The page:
On 2019-12-16 18:15:51 -0500, Keith Moore wrote:
On 12/16/19 5:53 PM, Michael Peddemors wrote:
Frankly, it simply points to professionalism, is the operator of the
sending platform informed enough to use a proper FQDN, and often that is
enough to make some operators consider email arriving as less trust
Yes, it does point to professionalism. Is the operator of the mail service
professional enough to use only valid criteria in filtering mail, or do they
make arbitrary, uninformed, cargo-cult decisions about what filtering
criteria to use?
How do you know whether they did the first or the latter?
Sure, the wrong explanation ("RFC 2821 violation", when there was in
fact no such violation, and RFC 2821 isn't even the relevant RFC
anymore) strongly suggests that whoever implemented that filter wasn't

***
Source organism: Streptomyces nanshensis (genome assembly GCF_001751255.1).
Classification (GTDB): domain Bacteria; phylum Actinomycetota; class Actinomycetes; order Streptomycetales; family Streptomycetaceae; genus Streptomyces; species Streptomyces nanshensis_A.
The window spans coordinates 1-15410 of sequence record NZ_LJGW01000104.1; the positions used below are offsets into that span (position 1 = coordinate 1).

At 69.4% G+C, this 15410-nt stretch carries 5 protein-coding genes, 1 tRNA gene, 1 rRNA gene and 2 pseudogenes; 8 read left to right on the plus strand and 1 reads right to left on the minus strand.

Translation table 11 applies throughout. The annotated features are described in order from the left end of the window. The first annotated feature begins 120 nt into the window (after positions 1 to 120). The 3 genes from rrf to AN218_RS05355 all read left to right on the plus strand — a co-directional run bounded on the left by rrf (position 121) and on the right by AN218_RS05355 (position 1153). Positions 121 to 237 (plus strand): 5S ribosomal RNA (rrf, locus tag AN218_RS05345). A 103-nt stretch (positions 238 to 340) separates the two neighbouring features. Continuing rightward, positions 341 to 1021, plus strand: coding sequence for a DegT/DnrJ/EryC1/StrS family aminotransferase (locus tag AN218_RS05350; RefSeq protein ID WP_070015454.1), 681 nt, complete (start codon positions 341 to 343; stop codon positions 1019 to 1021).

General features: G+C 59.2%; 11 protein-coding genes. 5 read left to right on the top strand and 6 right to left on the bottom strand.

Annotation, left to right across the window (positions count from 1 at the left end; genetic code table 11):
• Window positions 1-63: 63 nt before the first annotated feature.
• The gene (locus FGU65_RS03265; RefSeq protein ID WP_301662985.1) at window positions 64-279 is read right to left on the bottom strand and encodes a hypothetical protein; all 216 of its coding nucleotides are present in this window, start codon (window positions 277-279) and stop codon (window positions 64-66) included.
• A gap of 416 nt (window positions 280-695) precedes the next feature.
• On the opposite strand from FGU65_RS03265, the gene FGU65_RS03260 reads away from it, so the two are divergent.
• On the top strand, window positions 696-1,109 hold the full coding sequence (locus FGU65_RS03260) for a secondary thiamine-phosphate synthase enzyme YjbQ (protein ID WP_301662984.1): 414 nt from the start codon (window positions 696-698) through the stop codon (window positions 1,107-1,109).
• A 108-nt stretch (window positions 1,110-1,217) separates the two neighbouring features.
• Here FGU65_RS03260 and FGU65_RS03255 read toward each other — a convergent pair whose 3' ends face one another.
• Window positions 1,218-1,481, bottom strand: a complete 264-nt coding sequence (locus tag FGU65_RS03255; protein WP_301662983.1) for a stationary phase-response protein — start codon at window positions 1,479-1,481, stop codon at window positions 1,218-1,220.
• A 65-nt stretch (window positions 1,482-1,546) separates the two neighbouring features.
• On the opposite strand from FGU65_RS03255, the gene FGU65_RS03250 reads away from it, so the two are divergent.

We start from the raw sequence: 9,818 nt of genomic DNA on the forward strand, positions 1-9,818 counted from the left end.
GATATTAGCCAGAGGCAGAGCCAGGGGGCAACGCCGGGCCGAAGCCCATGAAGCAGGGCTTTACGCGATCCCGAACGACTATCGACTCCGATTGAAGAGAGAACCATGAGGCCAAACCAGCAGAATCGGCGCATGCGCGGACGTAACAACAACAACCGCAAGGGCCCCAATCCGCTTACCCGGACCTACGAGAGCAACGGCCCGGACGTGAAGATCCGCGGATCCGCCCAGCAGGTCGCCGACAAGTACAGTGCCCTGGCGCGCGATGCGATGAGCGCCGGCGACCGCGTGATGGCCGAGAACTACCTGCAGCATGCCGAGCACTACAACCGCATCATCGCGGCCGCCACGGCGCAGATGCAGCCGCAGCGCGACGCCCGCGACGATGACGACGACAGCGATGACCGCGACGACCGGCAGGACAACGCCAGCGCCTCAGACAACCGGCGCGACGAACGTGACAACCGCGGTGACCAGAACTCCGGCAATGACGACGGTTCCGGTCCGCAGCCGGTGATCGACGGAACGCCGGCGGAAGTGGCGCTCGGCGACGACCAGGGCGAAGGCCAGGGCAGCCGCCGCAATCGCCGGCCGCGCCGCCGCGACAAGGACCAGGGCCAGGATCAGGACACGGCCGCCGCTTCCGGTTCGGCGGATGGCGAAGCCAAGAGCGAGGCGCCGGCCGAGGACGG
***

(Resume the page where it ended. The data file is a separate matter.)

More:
exactly firm in their knowledge about protocol details.
But it is still possible that they analyzed a large collection of SMTP
sessions and found that this specific test reduced spam by X % at a
false positive rate of Y % (with Y very close to 0). That would make the
decision very much informed and non-arbitrary and the criterion valid.
_ | Peter J. Holzer | Story must make more sense than reality.
|_|_) | |
| | | hjp(_at_)hjp(_dot_)at | -- Charles Stross, "Creative writing
__/ | http://www.hjp.at/ | challenge!"
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